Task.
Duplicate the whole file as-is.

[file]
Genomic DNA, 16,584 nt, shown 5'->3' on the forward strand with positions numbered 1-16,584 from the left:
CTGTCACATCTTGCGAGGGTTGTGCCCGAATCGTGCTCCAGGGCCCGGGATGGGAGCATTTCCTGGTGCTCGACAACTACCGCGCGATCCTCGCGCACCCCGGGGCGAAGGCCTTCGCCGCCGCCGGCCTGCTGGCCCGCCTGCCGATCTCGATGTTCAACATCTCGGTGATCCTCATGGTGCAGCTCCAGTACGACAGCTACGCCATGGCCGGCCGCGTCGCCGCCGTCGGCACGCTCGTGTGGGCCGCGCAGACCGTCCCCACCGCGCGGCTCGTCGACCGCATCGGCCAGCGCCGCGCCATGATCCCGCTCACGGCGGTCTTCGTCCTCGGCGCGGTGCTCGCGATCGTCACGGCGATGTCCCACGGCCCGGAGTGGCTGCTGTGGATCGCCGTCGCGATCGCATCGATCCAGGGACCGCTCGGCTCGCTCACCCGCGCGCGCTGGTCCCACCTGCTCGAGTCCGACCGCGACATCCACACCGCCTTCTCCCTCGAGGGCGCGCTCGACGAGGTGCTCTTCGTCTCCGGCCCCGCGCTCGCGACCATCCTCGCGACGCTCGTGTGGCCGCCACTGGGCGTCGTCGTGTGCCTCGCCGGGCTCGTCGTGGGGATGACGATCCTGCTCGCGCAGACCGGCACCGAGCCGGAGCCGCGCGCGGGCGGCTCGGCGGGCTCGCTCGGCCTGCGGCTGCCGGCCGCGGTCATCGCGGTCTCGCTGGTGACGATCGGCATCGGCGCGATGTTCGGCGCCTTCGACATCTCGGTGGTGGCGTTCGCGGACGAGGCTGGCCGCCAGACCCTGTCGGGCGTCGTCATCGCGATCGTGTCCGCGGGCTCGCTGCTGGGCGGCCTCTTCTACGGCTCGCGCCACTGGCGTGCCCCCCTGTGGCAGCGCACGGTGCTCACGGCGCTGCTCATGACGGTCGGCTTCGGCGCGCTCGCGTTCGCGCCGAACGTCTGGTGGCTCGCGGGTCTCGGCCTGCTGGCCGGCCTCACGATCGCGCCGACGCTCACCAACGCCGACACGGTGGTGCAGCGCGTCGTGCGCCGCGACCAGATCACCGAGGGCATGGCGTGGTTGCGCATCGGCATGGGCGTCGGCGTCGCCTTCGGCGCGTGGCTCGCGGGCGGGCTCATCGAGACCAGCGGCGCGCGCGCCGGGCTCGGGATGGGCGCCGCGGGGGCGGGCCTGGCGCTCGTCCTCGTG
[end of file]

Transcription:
Genomic DNA, 16,584 nt, shown 5'->3' on the forward strand with positions numbered 1-16,584 from the left:
CTGTCACATCTTGCGAGGGTTGTGCCCGAATCGTGCTCCAGGGCCCGGGATGGGAGCATTTCCTGGTGCTCGACAACTACCGCGCGATCCTCGCGCACCCCGGGGCGAAGGCCTTCGCCGCCGCCGGCCTGCTGGCCCGCCTGCCGATCTCGATGTTCAACATCTCGGTGATCCTCATGGTGCAGCTCCAGTACGACAGCTACGCCATGGCCGGCCGCGTCGCCGCCGTCGGCACGCTCGTGTGGGCCGCGCAGACCGTCCCCACCGCGCGGCTCGTCGACCGCATCGGCCAGCGCCGCGCCATGATCCCGCTCACGGCGGTCTTCGTCCTCGGCGCGGTGCTCGCGATCGTCACGGCGATGTCCCACGGCCCGGAGTGGCTGCTGTGGATCGCCGTCGCGATCGCATCGATCCAGGGACCGCTCGGCTCGCTCACCCGCGCGCGCTGGTCCCACCTGCTCGAGTCCGACCGCGACATCCACACCGCCTTCTCCCTCGAGGGCGCGCTCGACGAGGTGCTCTTCGTCTCCGGCCCCGCGCTCGCGACCATCCTCGCGACGCTCGTGTGGCCGCCACTGGGCGTCGTCGTGTGCCTCGCCGGGCTCGTCGTGGGGATGACGATCCTGCTCGCGCAGACCGGCACCGAGCCGGAGCCGCGCGCGGGCGGCTCGGCGGGCTCGCTCGGCCTGCGGCTGCCGGCCGCGGTCATCGCGGTCTCGCTGGTGACGATCGGCATCGGCGCGATGTTCGGCGCCTTCGACATCTCGGTGGTGGCGTTCGCGGACGAGGCTGGCCGCCAGACCCTGTCGGGCGTCGTCATCGCGATCGTGTCCGCGGGCTCGCTGCTGGGCGGCCTCTTCTACGGCTCGCGCCACTGGCGTGCCCCCCTGTGGCAGCGCACGGTGCTCACGGCGCTGCTCATGACGGTCGGCTTCGGCGCGCTCGCGTTCGCGCCGAACGTCTGGTGGCTCGCGGGTCTCGGCCTGCTGGCCGGCCTCACGATCGCGCCGACGCTCACCAACGCCGACACGGTGGTGCAGCGCGTCGTGCGCCGCGACCAGATCACCGAGGGCATGGCGTGGTTGCGCATCGGCATGGGCGTCGGCGTCGCCTTCGGCGCGTGGCTCGCGGGCGGGCTCATCGAGACCAGCGGCGCGCGCGCCGGGCTCGGGATGGGCGCCGCGGGGGCGGGCCTGGCGCTCGTCCTCGTG